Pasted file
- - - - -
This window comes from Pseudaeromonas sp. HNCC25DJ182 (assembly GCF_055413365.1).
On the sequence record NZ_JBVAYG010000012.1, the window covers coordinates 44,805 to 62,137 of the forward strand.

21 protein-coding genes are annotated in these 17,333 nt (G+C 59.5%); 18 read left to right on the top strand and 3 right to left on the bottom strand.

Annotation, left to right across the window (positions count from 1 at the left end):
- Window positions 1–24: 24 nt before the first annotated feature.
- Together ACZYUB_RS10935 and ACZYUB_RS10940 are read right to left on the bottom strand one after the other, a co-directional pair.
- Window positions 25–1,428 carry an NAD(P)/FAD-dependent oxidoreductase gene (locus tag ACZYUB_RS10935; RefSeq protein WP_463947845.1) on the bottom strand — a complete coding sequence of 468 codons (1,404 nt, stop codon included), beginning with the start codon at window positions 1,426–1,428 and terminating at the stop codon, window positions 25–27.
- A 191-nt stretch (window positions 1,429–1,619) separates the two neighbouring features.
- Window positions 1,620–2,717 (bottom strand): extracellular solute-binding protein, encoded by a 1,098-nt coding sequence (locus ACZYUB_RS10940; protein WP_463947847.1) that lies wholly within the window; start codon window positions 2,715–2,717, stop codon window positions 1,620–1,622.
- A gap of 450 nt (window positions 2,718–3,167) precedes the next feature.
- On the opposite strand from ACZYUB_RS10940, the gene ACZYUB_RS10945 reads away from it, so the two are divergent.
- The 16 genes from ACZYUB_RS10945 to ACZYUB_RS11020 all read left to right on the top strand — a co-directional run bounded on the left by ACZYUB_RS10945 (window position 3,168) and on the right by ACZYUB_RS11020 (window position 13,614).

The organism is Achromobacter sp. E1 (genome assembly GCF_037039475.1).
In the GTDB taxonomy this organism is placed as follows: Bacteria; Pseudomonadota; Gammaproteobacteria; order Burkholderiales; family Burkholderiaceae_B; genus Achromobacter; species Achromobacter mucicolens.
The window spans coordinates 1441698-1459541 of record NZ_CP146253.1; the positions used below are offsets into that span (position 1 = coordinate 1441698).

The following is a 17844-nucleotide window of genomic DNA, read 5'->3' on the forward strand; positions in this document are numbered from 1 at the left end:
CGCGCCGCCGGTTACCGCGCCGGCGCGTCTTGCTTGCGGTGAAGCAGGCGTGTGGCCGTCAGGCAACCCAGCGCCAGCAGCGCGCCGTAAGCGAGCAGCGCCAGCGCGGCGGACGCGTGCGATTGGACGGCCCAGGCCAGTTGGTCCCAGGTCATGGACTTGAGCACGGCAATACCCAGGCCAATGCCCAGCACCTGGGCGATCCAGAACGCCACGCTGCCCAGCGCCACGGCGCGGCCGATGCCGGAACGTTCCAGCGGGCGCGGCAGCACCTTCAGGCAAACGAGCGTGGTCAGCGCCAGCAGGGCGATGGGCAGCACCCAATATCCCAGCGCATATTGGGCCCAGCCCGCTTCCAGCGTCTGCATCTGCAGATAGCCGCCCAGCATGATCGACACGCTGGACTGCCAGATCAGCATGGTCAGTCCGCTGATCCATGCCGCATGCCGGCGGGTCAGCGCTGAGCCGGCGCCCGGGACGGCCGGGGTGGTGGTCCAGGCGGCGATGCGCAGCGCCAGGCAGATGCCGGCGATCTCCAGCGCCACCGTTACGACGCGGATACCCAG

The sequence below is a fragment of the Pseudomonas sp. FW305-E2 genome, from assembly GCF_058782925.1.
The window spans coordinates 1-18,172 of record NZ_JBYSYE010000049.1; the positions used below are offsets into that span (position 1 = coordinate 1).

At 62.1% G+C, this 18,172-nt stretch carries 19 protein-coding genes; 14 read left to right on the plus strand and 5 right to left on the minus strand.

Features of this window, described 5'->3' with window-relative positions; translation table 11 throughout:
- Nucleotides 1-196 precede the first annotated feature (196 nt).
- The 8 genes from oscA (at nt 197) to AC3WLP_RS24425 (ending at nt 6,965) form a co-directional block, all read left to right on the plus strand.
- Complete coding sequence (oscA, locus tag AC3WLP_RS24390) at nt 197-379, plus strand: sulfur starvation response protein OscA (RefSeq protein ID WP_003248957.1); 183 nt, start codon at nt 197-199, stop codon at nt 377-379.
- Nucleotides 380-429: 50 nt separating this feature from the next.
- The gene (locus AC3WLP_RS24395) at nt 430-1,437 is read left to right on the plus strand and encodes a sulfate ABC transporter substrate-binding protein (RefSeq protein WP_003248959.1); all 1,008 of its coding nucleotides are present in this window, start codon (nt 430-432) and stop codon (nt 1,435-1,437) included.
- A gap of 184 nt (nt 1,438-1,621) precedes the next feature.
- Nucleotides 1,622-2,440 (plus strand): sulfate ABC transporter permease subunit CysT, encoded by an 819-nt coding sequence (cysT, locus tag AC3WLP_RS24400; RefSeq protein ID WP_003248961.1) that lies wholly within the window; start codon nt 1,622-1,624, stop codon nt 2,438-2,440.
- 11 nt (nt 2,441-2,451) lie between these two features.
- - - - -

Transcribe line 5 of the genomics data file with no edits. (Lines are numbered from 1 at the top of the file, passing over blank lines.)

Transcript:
- Window positions 1–24: 24 nt before the first annotated feature.